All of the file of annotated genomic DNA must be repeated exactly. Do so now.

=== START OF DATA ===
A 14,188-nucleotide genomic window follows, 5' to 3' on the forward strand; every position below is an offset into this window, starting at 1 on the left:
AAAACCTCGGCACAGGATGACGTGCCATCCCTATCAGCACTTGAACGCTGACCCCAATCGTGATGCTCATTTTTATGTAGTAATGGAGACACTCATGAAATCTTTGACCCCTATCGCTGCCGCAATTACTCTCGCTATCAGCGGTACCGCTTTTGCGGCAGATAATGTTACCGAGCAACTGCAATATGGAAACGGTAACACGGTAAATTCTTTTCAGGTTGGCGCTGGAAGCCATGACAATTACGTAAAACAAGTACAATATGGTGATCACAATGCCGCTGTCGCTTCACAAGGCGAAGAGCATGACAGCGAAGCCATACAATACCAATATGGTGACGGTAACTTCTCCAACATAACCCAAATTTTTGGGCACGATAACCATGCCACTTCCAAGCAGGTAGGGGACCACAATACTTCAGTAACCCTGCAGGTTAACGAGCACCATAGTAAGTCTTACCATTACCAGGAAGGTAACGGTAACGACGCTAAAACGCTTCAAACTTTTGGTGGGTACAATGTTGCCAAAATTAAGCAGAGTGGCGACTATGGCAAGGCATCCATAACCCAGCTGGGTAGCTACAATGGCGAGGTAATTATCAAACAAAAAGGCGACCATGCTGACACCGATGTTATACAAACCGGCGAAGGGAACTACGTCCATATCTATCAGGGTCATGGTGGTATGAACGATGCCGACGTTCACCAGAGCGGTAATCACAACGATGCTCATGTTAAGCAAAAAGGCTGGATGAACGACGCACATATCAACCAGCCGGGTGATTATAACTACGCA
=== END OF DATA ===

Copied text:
A 14,188-nucleotide genomic window follows, 5' to 3' on the forward strand; every position below is an offset into this window, starting at 1 on the left:
AAAACCTCGGCACAGGATGACGTGCCATCCCTATCAGCACTTGAACGCTGACCCCAATCGTGATGCTCATTTTTATGTAGTAATGGAGACACTCATGAAATCTTTGACCCCTATCGCTGCCGCAATTACTCTCGCTATCAGCGGTACCGCTTTTGCGGCAGATAATGTTACCGAGCAACTGCAATATGGAAACGGTAACACGGTAAATTCTTTTCAGGTTGGCGCTGGAAGCCATGACAATTACGTAAAACAAGTACAATATGGTGATCACAATGCCGCTGTCGCTTCACAAGGCGAAGAGCATGACAGCGAAGCCATACAATACCAATATGGTGACGGTAACTTCTCCAACATAACCCAAATTTTTGGGCACGATAACCATGCCACTTCCAAGCAGGTAGGGGACCACAATACTTCAGTAACCCTGCAGGTTAACGAGCACCATAGTAAGTCTTACCATTACCAGGAAGGTAACGGTAACGACGCTAAAACGCTTCAAACTTTTGGTGGGTACAATGTTGCCAAAATTAAGCAGAGTGGCGACTATGGCAAGGCATCCATAACCCAGCTGGGTAGCTACAATGGCGAGGTAATTATCAAACAAAAAGGCGACCATGCTGACACCGATGTTATACAAACCGGCGAAGGGAACTACGTCCATATCTATCAGGGTCATGGTGGTATGAACGATGCCGACGTTCACCAGAGCGGTAATCACAACGATGCTCATGTTAAGCAAAAAGGCTGGATGAACGACGCACATATCAACCAGCCGGGTGATTATAACTACGCA